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Truck and train collide

By Michael Butler

When you read the headline about a vehicle getting hit by a train, the outcome is usually tragic. Fortunately in this case, the only casualty was a pickup truck. The driver, an elderly Tallassee man, did not suffer any lifethreatening injuries.

"He had some abrasions and scrapes," said Tallassee Police Chief Todd Buce.

Tallassee police responded to the call at the Highway 229 railroad crossing just outside of the city limits near I-85 at 10:52 a.m. on Tuesday, June 6.

"(He's) extremely fortunate," Buce said. "The weight difference between a vehicle and a train is astronomical. It's like 4000 to 1."

Buce said it did not appear to be a case of trying to "beat the train."

"I think he was just on his way back from Montgomery and has traveled that so many times that you just get tunnel vision. The arms fell in front of him and he struck the first arm. Then the train struck the far end of the vehicle."

Buce added that the difference in the situation being far worse was probably within hundreths of a second.

"It saved him from serious injuries. Luckily there was a volunteer fireman, who is also an EMT, there and witness to the accident. He rendered immediate aid. He said the gentleman never lost consciousness. It just clipped the rear end of the vehicle but still did astronomical damage. It completely totalled the vehicle. It took the rear tire off the assembly."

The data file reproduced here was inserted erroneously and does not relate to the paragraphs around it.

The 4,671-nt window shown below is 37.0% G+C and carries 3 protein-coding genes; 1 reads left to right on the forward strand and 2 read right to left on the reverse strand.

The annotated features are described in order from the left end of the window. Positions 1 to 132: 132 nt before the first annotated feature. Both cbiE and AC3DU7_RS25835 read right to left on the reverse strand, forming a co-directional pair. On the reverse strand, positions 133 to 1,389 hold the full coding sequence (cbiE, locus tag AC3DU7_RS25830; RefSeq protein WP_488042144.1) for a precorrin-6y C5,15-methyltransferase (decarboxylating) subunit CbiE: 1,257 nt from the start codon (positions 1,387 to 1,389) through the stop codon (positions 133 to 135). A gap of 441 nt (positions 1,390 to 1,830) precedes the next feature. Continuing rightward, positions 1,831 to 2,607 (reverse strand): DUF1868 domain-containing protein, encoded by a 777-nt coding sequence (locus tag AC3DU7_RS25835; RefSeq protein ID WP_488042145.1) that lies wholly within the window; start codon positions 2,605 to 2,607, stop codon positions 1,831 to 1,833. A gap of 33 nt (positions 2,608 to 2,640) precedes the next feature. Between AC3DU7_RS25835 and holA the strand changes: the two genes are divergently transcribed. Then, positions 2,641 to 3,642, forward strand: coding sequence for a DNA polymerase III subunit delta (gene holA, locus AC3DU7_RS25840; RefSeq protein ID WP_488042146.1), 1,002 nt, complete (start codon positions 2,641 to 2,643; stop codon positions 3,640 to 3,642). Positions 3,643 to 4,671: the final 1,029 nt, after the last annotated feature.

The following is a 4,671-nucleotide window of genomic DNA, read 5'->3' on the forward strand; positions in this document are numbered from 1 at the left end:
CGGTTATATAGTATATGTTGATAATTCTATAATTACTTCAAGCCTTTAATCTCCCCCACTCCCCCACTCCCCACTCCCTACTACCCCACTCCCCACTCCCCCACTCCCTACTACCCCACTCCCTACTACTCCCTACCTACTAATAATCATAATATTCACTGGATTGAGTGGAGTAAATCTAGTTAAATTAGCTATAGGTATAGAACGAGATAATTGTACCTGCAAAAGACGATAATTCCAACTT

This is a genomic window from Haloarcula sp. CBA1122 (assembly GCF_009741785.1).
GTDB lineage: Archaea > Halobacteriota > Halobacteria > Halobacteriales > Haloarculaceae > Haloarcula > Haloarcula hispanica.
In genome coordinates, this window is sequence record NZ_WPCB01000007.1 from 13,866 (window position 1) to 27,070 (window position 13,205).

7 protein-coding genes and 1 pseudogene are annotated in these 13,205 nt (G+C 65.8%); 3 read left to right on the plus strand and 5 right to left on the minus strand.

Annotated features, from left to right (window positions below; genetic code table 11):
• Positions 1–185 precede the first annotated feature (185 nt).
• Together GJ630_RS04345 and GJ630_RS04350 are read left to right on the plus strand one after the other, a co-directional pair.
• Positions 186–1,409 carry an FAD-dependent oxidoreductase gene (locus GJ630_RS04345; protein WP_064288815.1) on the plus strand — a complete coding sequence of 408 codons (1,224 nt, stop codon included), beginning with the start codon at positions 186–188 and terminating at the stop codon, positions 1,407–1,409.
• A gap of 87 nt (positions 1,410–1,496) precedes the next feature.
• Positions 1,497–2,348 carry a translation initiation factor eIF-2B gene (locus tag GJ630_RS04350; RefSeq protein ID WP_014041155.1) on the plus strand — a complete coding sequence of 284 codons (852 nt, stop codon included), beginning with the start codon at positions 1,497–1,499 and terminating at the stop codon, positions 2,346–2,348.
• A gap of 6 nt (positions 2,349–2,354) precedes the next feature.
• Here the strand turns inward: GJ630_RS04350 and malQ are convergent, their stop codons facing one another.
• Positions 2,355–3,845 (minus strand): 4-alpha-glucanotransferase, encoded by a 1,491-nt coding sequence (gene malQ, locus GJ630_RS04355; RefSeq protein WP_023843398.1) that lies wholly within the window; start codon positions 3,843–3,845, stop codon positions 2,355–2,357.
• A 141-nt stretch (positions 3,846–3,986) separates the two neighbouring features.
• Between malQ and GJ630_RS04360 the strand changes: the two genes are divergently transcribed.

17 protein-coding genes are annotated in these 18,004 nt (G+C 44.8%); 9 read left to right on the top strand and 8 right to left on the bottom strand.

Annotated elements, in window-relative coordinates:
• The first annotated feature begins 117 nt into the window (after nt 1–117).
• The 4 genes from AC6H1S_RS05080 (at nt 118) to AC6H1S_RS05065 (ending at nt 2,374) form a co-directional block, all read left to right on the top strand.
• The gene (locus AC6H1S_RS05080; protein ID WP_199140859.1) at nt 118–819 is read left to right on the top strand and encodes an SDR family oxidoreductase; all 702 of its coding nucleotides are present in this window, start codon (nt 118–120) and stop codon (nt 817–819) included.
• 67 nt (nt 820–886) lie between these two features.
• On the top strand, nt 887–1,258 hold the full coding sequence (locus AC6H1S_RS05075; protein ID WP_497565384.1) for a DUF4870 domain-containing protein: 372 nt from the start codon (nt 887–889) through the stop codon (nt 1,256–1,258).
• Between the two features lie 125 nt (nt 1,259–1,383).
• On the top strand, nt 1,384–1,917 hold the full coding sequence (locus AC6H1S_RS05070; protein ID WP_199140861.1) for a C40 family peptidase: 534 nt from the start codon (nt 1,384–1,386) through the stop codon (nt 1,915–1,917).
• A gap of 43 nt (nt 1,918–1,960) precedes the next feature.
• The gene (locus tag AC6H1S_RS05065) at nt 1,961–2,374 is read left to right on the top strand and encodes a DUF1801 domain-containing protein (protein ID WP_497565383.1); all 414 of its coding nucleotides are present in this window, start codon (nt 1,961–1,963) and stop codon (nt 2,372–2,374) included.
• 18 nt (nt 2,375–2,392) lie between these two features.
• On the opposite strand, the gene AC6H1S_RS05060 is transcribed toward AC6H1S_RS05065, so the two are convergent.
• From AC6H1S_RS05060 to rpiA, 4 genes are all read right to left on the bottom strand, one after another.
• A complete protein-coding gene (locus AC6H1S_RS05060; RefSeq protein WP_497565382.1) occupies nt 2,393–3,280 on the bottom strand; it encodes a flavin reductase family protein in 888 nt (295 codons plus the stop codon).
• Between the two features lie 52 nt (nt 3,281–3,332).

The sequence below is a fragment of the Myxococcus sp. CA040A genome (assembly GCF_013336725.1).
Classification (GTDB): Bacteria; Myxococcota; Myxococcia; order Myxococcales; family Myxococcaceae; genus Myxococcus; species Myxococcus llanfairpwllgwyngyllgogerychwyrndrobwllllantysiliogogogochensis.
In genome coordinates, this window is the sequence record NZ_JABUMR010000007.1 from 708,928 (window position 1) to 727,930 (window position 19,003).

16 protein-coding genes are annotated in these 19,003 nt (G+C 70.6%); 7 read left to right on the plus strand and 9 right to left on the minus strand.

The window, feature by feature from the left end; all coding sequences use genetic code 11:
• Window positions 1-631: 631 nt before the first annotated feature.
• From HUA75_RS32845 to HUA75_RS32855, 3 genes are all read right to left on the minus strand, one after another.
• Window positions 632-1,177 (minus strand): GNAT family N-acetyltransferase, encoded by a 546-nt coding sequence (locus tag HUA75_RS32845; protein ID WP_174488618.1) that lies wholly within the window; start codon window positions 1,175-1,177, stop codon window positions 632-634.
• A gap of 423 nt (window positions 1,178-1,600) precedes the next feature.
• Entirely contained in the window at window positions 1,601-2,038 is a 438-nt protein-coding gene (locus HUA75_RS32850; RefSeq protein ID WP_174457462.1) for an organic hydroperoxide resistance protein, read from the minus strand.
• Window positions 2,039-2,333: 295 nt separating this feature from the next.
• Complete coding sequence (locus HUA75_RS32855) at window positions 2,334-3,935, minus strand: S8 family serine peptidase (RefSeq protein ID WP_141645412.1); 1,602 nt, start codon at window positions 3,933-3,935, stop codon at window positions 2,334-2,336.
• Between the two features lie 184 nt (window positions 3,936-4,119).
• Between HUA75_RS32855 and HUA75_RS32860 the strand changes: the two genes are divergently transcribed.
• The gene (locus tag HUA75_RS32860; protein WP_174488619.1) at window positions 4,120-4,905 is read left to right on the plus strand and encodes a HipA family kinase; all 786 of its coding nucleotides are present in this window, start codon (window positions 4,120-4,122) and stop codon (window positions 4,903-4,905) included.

The truck was pushed approximately 150 feet.

"That's because of it running into other stuff that stopped it," Buce added. "It's very dangerous. We just want everybody to be aware when you're coming to the tracks."

Tallassee was the first agency to respond to Tuesday's incident.

"We were Johnny on the spot. Because of that location being within three 911 call centers, if we get a call we go ahead and send an officer. We want to make sure that if our citizens need help, we'll get it pretty fast."

While the accident did shut down Highway 229, the delay was not as long as Buce anticipated. Traffic was rolling again within a couple of hours.

"That's one of our main arteries. CSX got up with us pretty quickly. We were able to clean it up and get it moving."